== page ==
Jill told me one day she wanted to produce a separate web series focused on my character. WHAT?! How awesome! I was starting to do my spiritual work more solo and had more free time on the regular, so I decided to help her produce it. We decided to make it union, and I became the SAG-AFTRA signatory. I persistently demanded clear precise answers from SAG-AFTRA the whole time. I had more than just me to push for this time. It took a lot of fearlessness and I had to have a bit of a bite to my emails to get anywhere, but I tried to remain sweet and thankful, because ultimately I really was. The filming was a blast! Mercredi's Monde is the series, released all October 2019. Also around this time, I had been cast in a 99 seat Equity theatrical production called Constantinople (my possible chance #3 1/2), and it was an amazing experience, but I didn't get any Equity points through it so I knew I couldn't join SAG-AFTRA through this play (Actor's Equity Association aka AEA & SAG-AFTRA are sister unions and you can be eligible to be in one by being in the other). Jill's web series ended up getting approved by SAG-AFTRA though, and Jill and I turned in our employment verification materials, which also got approved!!! So grateful for Jill!

Funny side story on that - the day before I was told I was approved and eligible and must set an appointment to join, I had a strong urge to call SAG-AFTRA and check on it. We had been waiting over a month and were told it should only take 2 - 4 weeks. Just figured they were backed up but since I work as a psychic as my day job, I have learned it is worth it to listen to my intuition. I followed it and gave them a ring. Funny enough, my employment verification materials were in completely the wrong department on the wrong floor. I had dropped them off at the right place in person, but someone had moved them. If I had not called, they might still just be sitting on the wrong floor and then once found would be unapproved because the wait would have been too never know...just glad I called and that the person I was on the phone with really helped me out by looking. Needless to say, I am glad I listened to my intuition and Jill and I got to join from this awesome project!

Moral of the story: Over a span of 7 years from 2012 - 2019, a dedication to pursuing my career growth as a union actor paid off.

I've had people, mostly the people closest to me, ask me to give up my Hollywood dream numerous times. For some reason, when you are starting off pursuing acting professionally, at least for me, basically everyone is discouraging. After years and years they were even more discouraging and didn't believe in my dream or take my work seriously. I've also had many "well meaning" acquaintances of personal and professional relationships telling me critical and belittling advice. Most of the time in my adult life, they thought I failed at acting as a career because things didn't take off right away and advised me to switch my focus to only direct, write, read tarot cards, become a nutritionist, or get a responsible day job for myself in an office... yada yada yada. It hurt my self-esteem so much and made me an angry defensive person when it came to my art. I hit rock bottom with that, and it took a lot of self-work, but I've never given up on my dream this whole time and I've learned not let what other people think of my acting career or me define it or me. Thank God I didn't listen to anyone else's advice and healed myself. Their demeaning judgements were only a reflection of their world view and belief in themselves. I need no one else's approval now. Much healthier! Only I know my potential and depth of my passion. They do not understand.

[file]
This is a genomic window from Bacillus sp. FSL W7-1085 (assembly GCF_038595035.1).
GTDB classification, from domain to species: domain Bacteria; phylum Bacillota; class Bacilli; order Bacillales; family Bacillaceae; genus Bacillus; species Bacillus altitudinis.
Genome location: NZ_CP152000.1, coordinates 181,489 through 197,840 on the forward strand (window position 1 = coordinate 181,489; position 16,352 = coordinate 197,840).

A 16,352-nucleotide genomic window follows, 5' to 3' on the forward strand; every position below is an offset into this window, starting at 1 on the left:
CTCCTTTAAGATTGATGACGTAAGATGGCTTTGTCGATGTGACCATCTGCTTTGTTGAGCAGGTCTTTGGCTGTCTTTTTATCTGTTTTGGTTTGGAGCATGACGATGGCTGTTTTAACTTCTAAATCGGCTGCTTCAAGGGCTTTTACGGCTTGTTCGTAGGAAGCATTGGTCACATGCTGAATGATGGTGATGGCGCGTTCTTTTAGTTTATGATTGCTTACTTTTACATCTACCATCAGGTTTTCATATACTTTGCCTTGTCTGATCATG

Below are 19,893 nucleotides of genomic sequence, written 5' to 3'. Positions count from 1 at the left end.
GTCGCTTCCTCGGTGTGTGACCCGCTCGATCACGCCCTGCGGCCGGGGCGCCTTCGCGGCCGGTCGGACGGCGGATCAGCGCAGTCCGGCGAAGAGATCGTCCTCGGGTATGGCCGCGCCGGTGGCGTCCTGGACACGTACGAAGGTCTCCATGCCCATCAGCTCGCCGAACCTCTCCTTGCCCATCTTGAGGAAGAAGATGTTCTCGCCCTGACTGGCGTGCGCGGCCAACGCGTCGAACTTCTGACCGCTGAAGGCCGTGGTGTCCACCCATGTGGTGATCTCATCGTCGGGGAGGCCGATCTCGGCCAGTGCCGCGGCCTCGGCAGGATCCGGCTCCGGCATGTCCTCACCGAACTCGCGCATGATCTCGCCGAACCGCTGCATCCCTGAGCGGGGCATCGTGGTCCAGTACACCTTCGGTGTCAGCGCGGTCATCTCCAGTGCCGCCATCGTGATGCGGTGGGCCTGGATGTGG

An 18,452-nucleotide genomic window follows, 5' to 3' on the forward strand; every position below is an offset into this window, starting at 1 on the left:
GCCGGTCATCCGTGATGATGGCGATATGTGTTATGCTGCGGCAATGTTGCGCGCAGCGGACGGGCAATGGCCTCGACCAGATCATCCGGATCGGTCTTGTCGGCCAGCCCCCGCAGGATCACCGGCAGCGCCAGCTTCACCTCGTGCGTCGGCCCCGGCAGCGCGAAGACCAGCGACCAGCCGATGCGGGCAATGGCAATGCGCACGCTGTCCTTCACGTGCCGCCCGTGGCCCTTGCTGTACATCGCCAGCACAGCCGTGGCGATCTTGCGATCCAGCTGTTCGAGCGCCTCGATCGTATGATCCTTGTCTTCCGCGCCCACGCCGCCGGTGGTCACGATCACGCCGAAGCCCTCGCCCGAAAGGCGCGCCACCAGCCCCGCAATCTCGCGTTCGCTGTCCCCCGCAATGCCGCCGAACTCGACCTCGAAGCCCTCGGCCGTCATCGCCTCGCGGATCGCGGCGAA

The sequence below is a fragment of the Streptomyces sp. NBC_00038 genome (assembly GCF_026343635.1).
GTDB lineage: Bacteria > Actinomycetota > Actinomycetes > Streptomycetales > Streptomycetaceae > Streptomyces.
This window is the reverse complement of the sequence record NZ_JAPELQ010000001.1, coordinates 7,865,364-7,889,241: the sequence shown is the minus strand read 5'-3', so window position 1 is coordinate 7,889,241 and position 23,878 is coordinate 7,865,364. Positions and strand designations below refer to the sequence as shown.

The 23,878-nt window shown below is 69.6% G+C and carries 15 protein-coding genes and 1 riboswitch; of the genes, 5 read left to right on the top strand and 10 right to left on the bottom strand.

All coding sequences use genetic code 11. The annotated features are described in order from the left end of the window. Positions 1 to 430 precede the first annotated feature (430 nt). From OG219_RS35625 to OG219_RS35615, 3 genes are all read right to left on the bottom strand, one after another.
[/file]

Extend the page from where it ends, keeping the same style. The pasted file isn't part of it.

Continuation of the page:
I decided to and knew I would become a working actor; committing to this career path wholeheartedly when I was 16 years old, and I'm still just as passionate about it now if not way more. Of course I appreciate support, and you get what you give, hence giving support begets support. However, I don't seek it outside myself now. Healthy boundaries and sense of self are a must in this profession. Such a weight off my shoulders no longer listening to people who don't understand me, trying to please others, prove my worthiness, or make them proud. I make myself proud and happy by following my joy - that, to me, is success. And I learned to be happy for and celebrate other actors and artists too because their path is not my path. Comparison is the thief of joy. The competition is a thick battle ground here, but getting caught up in that kind of critical thinking pattern about yourself and others it will only make you miserable in my experience. Putting too much pressure on anything ruins it and I learned that the hard way. Persistence is key - got to keep going for the long haul. Confidence too; not in a way where I am better than anyone, but confidence in how I am different, unique, how I stand out. And gratitude. I realize now I matured and wizened so much as a person and performer during all these years; I wouldn't change anything if I had the chance. Happened as it was meant to. Some good things take time for some people. Nothing ever happens until you are truly ready for it. This is my passion, my calling, what makes me really happy, and what I want to inspire others with. I am thankful I pursued it and am continuing to pursue it.

In conclusion, thank you for reading this. Thank you to all who support me on my journey (I greatly appreciate it!!!! <3) and thank you to all who support artists. It's usually not an easy path. Please actors, some advice for you to take or leave - don't care what others say when they expect you to be on TV in something they know and if you aren't, they think you should stop pursuing your dream, or if they say you should only give it a year to "make it" in whatever area you are in - psshhhhhhhh. I once read every overnight success is 10 years in the making. Seriously though! And I hope this clears up some confusion and hopefully inspires any actors out there wanting to join. You can do it! As long as it lights up your soul, and you know this goal is for you, keep going!

Much love and gratitude,